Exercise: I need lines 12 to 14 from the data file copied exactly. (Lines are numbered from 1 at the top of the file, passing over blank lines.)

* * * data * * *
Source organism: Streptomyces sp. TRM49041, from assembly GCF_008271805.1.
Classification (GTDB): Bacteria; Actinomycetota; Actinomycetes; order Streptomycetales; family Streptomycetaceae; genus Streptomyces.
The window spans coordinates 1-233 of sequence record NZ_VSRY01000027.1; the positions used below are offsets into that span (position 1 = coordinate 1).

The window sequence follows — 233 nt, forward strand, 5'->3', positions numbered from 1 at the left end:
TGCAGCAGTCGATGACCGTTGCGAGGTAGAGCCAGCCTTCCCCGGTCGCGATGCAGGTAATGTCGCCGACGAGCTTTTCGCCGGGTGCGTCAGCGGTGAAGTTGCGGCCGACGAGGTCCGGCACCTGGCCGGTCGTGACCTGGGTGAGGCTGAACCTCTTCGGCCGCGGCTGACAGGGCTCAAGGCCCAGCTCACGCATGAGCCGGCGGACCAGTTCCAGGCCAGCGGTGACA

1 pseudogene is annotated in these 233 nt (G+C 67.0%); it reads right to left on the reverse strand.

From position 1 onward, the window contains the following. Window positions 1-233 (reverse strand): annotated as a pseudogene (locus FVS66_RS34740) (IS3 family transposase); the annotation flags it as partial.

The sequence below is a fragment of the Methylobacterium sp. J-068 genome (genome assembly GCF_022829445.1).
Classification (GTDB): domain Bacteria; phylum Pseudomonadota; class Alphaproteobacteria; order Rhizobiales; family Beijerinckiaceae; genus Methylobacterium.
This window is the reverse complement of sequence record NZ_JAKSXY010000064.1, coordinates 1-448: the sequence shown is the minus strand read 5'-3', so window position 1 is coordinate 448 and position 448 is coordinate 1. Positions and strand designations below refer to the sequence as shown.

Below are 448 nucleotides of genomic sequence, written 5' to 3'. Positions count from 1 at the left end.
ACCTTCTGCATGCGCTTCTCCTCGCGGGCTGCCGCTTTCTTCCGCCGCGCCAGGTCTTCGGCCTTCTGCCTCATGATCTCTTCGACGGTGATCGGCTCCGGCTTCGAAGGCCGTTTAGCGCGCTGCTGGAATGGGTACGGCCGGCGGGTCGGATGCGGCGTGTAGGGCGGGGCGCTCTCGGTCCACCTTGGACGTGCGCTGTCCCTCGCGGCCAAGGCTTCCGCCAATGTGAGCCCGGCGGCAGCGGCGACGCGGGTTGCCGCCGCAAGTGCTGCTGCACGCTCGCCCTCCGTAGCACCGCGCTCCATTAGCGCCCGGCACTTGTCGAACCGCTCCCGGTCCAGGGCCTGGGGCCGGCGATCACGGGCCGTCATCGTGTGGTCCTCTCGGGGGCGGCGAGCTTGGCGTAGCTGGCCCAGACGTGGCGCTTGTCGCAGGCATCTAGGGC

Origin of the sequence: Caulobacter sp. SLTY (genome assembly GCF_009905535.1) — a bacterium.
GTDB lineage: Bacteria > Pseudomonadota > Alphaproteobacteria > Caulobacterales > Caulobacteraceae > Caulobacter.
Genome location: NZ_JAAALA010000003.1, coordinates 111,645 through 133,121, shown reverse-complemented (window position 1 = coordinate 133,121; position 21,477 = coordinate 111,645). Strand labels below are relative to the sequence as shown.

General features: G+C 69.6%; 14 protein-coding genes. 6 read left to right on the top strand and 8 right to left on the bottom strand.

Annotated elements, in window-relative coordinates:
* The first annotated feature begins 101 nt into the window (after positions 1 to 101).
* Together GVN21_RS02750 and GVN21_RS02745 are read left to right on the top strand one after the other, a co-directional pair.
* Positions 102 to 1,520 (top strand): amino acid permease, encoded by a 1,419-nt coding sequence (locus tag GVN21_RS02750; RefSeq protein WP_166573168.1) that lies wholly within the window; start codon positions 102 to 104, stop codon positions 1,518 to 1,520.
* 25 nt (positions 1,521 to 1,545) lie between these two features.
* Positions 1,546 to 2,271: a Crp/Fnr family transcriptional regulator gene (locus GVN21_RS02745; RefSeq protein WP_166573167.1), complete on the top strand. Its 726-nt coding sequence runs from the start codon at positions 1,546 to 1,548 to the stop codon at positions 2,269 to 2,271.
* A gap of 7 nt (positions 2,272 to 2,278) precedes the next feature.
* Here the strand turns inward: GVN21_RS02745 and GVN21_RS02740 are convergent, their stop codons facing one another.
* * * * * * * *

ACCTTCTGCATGCGCTTCTCCTCGCGGGCTGCCGCTTTCTTCCGCCGCGCCAGGTCTTCGGCCTTCTGCCTCATGATCTCTTCGACGGTGATCGGCTCCGGCTTCGAAGGCCGTTTAGCGCGCTGCTGGAATGGGTACGGCCGGCGGGTCGGATGCGGCGTGTAGGGCGGGGCGCTCTCGGTCCACCTTGGACGTGCGCTGTCCCTCGCGGCCAAGGCTTCCGCCAATGTGAGCCCGGCGGCAGCGGCGACGCGGGTTGCCGCCGCAAGTGCTGCTGCACGCTCGCCCTCCGTAGCACCGCGCTCCATTAGCGCCCGGCACTTGTCGAACCGCTCCCGGTCCAGGGCCTGGGGCCGGCGATCACGGGCCGTCATCGTGTGGTCCTCTCGGGGGCGGCGAGCTTGGCGTAGCTGGCCCAGACGTGGCGCTTGTCGCAGGCATCTAGGGC

Origin of the sequence: Caulobacter sp. SLTY (genome assembly GCF_009905535.1) — a bacterium.
GTDB lineage: Bacteria > Pseudomonadota > Alphaproteobacteria > Caulobacterales > Caulobacteraceae > Caulobacter.